“But this situation reminds me of the Poem by Maya Angelou – I RISE; which I kindly ask you to print for the readers: You may write me down in history with your bitter, twisted lies, You may trod me in the very dirt but still, like dust, I’ll rise. Does my sassiness upset you? Why are you beset with gloom? Cause I walk like I’ve got oil wells pumping in my living room. Just like moons and like suns, with the certainty of tides, just like hopes springing high, still I’ll rise. Did you want to see me broken? Bowed head and lowered eyes? Shoulders falling down like teardrops, weakened by my soulful cries? Does my haughtiness offend you? Don’t you take it awful hard’ cause I laugh like I’ve got gold mines digging’ in my own backyard. You may shoot me with your words, You may cut me with your eyes, You may kill me with your hatefulness, but still, like air, I’ll rise. Does my sexiness upset you? Does it come as a surprise that i dance like I’ve got diamonds at the meeting of my thighs? Out of the huts of history’s shame I rise Up from a past that’s rooted in pain. I rise I’m a black ocean, leaping and wide, welling and swelling I bear in the tide. Leaving behind nights of terror and fear I rise into a daybreak that’s wondrously clear. I rise bringing the gifts that my ancestors gave. I am the dream and the hope of the slave. I rise I rise I rise.”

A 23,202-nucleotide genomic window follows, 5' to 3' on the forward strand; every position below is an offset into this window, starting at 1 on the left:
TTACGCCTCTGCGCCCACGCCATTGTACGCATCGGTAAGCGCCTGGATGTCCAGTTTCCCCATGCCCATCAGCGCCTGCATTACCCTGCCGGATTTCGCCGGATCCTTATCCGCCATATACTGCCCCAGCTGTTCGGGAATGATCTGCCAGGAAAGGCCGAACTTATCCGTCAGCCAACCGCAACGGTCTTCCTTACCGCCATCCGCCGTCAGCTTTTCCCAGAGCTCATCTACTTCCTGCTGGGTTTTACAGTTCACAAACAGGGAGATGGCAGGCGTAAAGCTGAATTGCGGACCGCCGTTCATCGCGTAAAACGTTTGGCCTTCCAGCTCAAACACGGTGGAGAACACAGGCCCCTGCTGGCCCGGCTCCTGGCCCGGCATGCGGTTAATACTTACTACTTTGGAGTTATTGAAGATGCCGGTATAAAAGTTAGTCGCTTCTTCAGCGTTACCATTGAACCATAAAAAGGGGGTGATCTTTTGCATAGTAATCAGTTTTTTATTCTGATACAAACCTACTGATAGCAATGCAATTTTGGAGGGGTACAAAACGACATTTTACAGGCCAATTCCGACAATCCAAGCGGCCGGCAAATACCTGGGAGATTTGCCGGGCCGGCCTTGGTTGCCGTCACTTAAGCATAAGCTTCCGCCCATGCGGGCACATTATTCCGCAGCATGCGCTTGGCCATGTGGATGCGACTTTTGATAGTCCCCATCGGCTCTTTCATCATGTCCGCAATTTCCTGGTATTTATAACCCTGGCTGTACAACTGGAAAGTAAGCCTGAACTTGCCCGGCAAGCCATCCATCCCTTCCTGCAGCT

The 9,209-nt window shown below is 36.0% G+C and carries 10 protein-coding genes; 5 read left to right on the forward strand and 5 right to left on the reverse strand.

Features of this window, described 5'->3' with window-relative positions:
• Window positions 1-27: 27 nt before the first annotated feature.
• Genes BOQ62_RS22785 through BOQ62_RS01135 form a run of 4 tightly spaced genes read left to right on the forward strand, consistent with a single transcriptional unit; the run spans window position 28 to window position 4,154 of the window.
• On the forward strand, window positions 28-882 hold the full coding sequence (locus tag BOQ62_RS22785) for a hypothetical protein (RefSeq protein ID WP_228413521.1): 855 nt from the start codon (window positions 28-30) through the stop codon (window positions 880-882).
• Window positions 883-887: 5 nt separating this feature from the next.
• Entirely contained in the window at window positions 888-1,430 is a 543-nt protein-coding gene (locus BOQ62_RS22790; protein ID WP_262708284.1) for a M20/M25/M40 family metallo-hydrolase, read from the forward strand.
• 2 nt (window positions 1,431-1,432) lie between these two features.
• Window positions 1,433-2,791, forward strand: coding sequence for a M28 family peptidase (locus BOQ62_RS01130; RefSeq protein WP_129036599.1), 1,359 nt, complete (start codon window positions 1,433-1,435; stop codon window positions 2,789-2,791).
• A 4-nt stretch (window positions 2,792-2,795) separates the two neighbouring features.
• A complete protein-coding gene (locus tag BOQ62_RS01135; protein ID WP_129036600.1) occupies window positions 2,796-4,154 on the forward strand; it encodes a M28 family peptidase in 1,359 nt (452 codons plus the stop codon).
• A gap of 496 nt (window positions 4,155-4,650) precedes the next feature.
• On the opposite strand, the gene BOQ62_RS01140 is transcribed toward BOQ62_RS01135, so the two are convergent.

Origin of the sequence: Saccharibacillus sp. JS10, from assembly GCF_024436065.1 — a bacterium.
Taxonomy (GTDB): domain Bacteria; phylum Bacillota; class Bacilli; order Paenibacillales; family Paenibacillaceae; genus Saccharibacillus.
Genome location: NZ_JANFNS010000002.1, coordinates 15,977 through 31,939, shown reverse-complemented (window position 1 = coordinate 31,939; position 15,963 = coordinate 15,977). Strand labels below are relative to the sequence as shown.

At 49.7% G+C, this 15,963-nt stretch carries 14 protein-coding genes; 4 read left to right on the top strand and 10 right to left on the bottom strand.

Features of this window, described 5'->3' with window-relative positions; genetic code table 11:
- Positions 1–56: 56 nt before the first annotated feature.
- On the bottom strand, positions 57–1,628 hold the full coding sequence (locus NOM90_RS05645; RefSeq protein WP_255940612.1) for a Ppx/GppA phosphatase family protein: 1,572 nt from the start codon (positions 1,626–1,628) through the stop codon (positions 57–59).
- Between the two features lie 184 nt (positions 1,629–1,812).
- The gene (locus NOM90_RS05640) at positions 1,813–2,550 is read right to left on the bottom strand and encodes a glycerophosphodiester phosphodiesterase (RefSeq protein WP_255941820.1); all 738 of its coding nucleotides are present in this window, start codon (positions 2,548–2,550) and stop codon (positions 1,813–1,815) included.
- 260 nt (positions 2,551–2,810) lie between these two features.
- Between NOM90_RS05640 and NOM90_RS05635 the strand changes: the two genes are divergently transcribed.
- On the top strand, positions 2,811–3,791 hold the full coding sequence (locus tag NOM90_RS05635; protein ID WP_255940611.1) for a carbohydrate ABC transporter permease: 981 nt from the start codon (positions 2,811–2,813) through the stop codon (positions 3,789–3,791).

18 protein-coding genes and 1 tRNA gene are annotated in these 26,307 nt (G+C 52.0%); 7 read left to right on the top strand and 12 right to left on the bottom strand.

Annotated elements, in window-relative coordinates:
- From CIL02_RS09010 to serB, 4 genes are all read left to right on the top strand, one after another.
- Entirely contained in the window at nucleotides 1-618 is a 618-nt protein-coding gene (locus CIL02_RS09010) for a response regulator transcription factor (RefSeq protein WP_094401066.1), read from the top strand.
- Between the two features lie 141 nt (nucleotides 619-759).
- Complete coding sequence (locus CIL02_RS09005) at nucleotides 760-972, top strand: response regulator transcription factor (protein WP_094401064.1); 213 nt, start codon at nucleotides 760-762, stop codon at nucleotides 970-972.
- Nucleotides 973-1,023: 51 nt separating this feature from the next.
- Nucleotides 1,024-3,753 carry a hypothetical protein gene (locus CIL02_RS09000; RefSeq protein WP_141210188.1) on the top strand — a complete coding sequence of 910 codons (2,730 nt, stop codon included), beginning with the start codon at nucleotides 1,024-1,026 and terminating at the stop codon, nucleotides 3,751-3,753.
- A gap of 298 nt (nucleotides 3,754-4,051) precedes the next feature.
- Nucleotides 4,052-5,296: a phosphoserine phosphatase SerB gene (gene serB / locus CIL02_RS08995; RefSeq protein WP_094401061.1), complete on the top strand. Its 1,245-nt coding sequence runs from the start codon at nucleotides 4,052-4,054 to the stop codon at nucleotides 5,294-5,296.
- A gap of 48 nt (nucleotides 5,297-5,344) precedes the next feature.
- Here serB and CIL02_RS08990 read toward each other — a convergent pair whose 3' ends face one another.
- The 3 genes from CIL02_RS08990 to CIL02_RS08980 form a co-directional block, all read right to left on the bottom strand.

Speaking about her advocacy for the protection of the girl child and women empowerment, the assessment of the progress Africa is making in respect to womens’ political empowerment
“Indeed, there is much to be grateful for, for Africa has come a long way, from keeping women in the back rooms, to allowing them to sit to listen, to allowing them to add their voices, to allowing them to participate and today in many areas, allowing them to begin to lead.
“The truth is that, though we are moving forward, it is a very slow process. But in the past 25 years, much has changed for which we are grateful. Our dream is that someday, very soon, it will no longer be a discussion here and there or cajoling our male counterparts to see reason, or begging them to do what is only right but all African Nations will be as it is in Rwanda.
“During that day, it will be a generally accepted way of life. With both genders working together to build a more peaceful and sustainable world.
“Howbeit, I admit this process requires the full support of all women. This process is the collective work of strong relay runners. Ones who understand what is at stake, those determined to work, not until they are tired but until they change the trajectory and showcase the importance of women in this journey and remaining committed and staying in the race till we reach our goal. There is still much more to be done. Until child marriage is nonexistent, FGM is abhorred by all Nations (as this practice is till being done in so called civilized nations of the west), until both genders are treated equally and not stigmatized by societal and traditional norms and until all the shackles which hold women back are removed. This is the cause for which we remain committed” she said.